Words Inna File
C.K. Haun
Download Version 1.0.1 June 2013

I'm writing another app that requires me to build word lists from text files. I wrote some code to do that, and we'll see where that goes in that other, weird, app. But since I had the word list builder and had a little fun playing with it, I figured I'd throw it into the world, you might have some fun with it. Update: That other app is now done, take a look at the weird Machine Essays.

What it does.
Words Inna File looks through a ASCII/UTF8 stored file and pulls all the unique words from that file, and organizes them into letter groups. Then you can look at those groups.

Excited yet? There's more!
You can also export those lists of unique words into a text file!!!!

Whew, I'll let you catch your breath. No, it doesn't do anything else. But I think it's kinda neat, and someone might actually find a use for it, so I'm putting it out there for y'all to find. I'll let you know here when the other app, that really uses this, is ready. This only works with alphabets that have 26 letters, becasue that's all I care about. And Unicode is right out, export your file to sample to plain text if you want a scan.

There are two tables in the window. The table on the left is the Word Groups table, where you create and manage complete word lists.
The table on the right is the list of words for each letter in the word group. The slider goes to each letter, from A at the top to Z at the bottom.

To start, click the + button under the Word Groups table to create an untitled word group.

You can add words to a word group in two ways, by typing htem in or by scanning a file. Obviously, scanning a file is the intent.

When Words Inna File scans a file it looks for groups of ASCII characters bracketed by a delimter character. By default that character is and ASCII space, hex 0x20. That is set by the Delimter popup button under the Word Group table. There are two other pre-set delimeters in that list, line feed (0x0A) and carrage return (0x0D) that you can select. You can also select other and enter a single hex character in the edit box next to the popup. Only single-character delimters are allowed.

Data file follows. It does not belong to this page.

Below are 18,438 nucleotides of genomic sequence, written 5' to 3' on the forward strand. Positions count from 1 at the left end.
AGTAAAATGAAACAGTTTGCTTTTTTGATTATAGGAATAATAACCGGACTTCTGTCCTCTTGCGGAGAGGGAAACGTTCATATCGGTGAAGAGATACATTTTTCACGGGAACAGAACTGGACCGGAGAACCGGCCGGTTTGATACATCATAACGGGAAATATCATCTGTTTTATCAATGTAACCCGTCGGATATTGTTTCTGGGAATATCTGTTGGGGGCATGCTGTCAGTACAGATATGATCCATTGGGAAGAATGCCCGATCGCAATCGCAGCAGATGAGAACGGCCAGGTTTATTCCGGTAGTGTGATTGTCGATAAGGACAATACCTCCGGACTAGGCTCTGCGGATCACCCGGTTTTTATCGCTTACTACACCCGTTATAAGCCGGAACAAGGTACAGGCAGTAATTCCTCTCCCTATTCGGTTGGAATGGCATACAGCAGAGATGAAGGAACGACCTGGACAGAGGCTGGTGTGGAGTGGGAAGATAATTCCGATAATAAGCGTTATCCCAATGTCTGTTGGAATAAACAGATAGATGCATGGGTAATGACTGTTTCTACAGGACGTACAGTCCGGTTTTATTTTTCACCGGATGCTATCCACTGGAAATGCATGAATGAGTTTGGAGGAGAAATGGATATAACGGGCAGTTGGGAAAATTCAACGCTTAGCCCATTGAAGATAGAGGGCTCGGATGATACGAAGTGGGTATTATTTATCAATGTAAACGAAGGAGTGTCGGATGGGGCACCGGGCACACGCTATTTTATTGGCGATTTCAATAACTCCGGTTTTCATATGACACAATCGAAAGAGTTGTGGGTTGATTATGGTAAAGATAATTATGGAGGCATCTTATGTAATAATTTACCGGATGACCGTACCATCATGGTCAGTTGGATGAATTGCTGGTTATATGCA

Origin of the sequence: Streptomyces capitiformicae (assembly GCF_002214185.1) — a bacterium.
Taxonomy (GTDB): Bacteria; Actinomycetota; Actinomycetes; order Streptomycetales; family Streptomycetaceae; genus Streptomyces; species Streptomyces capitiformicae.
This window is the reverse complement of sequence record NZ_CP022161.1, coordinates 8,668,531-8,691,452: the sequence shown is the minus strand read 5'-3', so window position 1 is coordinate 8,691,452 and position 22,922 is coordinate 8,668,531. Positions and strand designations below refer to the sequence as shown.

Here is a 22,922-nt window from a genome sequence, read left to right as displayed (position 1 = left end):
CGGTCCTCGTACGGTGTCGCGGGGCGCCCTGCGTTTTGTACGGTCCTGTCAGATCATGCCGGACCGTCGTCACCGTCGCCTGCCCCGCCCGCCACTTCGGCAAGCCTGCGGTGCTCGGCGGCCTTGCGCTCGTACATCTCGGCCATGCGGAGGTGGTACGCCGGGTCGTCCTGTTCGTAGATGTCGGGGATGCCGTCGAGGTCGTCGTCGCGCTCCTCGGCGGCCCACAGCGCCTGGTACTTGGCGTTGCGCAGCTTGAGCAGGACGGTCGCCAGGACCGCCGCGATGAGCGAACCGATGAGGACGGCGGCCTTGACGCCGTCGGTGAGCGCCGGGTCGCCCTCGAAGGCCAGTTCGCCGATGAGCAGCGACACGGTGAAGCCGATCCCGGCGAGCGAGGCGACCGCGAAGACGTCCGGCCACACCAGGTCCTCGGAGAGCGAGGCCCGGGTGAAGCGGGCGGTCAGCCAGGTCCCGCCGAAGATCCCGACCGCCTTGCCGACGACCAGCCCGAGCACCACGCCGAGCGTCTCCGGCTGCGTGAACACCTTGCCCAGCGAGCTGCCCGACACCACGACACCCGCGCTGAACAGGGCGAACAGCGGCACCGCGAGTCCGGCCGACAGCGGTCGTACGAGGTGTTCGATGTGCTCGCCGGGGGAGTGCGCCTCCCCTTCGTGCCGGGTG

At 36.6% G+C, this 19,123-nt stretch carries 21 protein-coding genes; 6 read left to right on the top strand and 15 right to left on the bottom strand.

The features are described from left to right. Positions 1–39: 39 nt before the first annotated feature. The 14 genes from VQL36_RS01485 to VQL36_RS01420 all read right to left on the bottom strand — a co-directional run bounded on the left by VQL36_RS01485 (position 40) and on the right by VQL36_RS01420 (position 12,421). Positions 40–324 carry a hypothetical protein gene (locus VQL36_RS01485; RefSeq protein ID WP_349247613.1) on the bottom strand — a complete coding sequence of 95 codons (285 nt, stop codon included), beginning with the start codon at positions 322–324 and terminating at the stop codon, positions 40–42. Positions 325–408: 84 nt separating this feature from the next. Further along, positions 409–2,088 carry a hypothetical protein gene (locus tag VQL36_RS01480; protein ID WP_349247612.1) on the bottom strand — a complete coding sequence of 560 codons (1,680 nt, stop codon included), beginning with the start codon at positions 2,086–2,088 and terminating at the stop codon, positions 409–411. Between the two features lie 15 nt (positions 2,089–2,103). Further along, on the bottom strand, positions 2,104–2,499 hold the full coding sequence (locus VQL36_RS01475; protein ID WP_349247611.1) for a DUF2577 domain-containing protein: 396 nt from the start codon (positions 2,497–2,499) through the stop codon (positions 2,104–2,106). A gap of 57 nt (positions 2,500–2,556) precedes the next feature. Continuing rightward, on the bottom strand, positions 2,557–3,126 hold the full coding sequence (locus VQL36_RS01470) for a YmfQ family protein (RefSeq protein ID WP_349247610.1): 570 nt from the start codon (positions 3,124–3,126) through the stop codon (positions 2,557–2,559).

Now go get some words. Click the Add from file button and you'll be prompted to select a file to scan for words.
Note that this can be any type of file you want to look at. Obviously, scanning a text file is the most common use of Words Inna File but it will happily scan a jpeg, a zip, an mp3, whatever. Some interesting things can be found that way.

The scan begins. The scan is actually done on a seperate thread, so scanning very large files, or files with a great many unique words, happens in the background without stopping you from doing other things.

When the scan is done (almost instantly in most cases) the unique words in that file will be displayed in the right hand list.

Thats it!

Other things to do
- Double-click on a word group name to change it
- You can delete word groups by selecting them in the left hand box and clicking the lower minus button
- You can add words one-by-one by typing them in to the edit box next to the Add this word button, then clicking that button
- You can delete individual words one-by-one by selecting them in the word list and clicking the minus button under that list.
- You can filter the word list, just type characters into the Filter edit box and only those words containg those letters will be in the list
- You can save any word list by selecting it in the list and using the Save menu item
- Same thing with opening them, just use the Open menu item
- Click the Export button and you'll be propmted for a file anem and location, and Words Inna File will save all the unique words in it's lists into one text file.
- The Cancel button will rarely be needed, and will rarely light up. However, tehre are some conditions where a scan might take quite a while, and you might want to cancel it. If the scan is taking a while, the button will be active and you can cancel if you'd like.
- You can merge two word groups by saving both of them to disk, select one in the list, then use Add from file to select the other. I will make this simpler maybe, but I have no idea of anyone will even use this so you need to tell me.

What it's doing
When a new word group is created, 26 empty letter groups are created. When you select a file to add, the file is loaded into memory and handed off to the parser. The parser is a seperate thread. The parser walks through the input file looking for groups of characters seperated by the delimter character. It lower-cases all the ASCII characters it finds(I usually upper case, decided to lower case this time) between delimters, then searches through all the words it has already found to see if this one has been found yet. If it has been found, on to the next letter group. If it has not been found, it's added to that letter group. Continue until the whole file has been processed.
It's pretty fast, I spent a lot of time optimizing it. It will parse through, for example, a 175 mbyte text file in about 3 seconds. The gating item on how long it takes is the number of unique words. The more unique words, the more time it takes to index them. The 175 mybte file I referenced there ends up having only about 16,000 unique words. I have a 2.5 mbyte file with more than 200,000 unique words, and that takes minutes to parse. You'll probably be surprised by how many unique words are in most text. Scanning is pretty good, but not perfect. It will pick up non-words if you scan something like a mail database, where headers and addresses might look like words.

If this all sounds like a lot of work for nothing, maybe so. But I had fun writing it, and you may have fun playing around with it. Historical note, the 1st version of this was written in 1992, this is much better. email me.

C.K. Haun <TR>

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